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Freshness, ethics at farmers’ markets

During the dog days of summer that leave some of us yearning for fall, it’s hard to remember we New Englanders don’t have the luxury of getting produce locally year round, as some other states do. 

So as green things sprout grow into delicious and healthy emerald-green broccoli, ruby-red peppers and the deepest of purple eggplant, it seems as if every town tries to take advantage by putting on a farmers’ market.

On the North Shore, one can visit a farmers’ market almost any day of the week. But what you’ll find is that, like the communities themselves, no two markets are alike, and each experience is determined by the culture and energy of its people.

Though Swampscott residents had only been traveling a few miles to cross the border into Marblehead every Saturday, they struck out on their own last summer to bring a market to their own town.

“Marblehead has its own market and Salem has its own market, so we are hoping to provide an alternative to nearby communities,” said Lillian Nye, a Swampscott Farmers’ Market organizer.

The farmers’ market at Swampscott High School, held 9 a.m. to 1 p.m. every Sunday in the summer through October, is less than a mile from both a Stop & Shop and a Whole Foods Market, and borders Salem, where there is a Market Basket supermarket. But the steady stream of Swampscott consumers choose to take their dollars to the high school on Sunday morning because of the “ethical dimension,” said Nye.

“It think it probably draws people interested in high-quality food,” said Nye. “The meats, vegetables and eggs are produced in a sustainable way, and very fresh. A lot of them are picked that morning, not warehoused for weeks.”

Nye said though sometimes high quality means high price, for Swampscott consumers the ethics are worth saving a few dollars at the supermarket.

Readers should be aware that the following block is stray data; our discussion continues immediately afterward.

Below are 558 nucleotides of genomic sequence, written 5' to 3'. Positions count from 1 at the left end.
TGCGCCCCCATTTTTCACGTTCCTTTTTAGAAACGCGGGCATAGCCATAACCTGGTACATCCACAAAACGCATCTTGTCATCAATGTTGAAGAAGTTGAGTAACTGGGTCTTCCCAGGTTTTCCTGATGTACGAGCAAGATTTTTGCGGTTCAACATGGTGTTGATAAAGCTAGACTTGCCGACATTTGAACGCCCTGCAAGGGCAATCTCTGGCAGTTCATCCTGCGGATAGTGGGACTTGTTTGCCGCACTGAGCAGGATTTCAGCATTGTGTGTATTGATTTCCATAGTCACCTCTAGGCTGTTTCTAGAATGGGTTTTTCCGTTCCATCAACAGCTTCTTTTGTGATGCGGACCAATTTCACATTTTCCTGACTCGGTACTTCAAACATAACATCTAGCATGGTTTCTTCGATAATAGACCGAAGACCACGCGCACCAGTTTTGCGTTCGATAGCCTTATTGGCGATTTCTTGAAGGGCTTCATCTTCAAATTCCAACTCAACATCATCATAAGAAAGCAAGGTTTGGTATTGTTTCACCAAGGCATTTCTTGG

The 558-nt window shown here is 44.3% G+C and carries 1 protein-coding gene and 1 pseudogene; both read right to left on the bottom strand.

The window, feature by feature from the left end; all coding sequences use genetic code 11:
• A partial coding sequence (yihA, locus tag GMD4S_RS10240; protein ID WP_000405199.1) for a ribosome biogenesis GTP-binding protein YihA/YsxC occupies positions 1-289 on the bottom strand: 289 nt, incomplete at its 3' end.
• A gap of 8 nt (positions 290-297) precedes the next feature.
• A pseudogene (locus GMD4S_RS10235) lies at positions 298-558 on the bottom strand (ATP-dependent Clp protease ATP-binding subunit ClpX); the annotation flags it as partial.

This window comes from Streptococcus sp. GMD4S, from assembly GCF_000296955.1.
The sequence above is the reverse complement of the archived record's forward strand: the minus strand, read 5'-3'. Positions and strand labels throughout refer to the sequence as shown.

“I think what people don’t realize is what it actually costs to produce things,” she said. “Prices are depressed in grocery stores. Large growers cut costs and do things as cheaply as possible.”

The philosophy is about supporting smaller producers like John Crow Farm in Groton, Clark Farm in Danvers and Grant Family Farm in Essex so they can get a fair price for their products, explained Nye, rather than them having to sell through distributors.

Nye said the farmers’ market encourages a relationship not only with the farmers, but also to the community as it becomes a meeting place. With new programs and events almost every week to draw shoppers, the Swampscott Farmers’ Market paints the picture of the perfect leisurely Sunday.

Shoppers can stroll in, meet their friends and do a yoga class in front of the high school, browse the market and chat with a vendor while sampling Alfalfa Winery’s signature sangria and noshing on a cannoli from the local bakery.

Once the weekly groceries are nestled in their canvas bags, shoppers can check out a handmade jewelry vendor, and toss some coins in the guitar case of a local musician before watching town officials battle it out in a watermelon eating contest.

Latino staples in Lynn

Cut to the mid-week rush in the heart of downtown Lynn. As the minutes tick toward 11 a.m. Thursday, a line forms outside the small patch of gravel surrounded by concrete buildings in Central Square.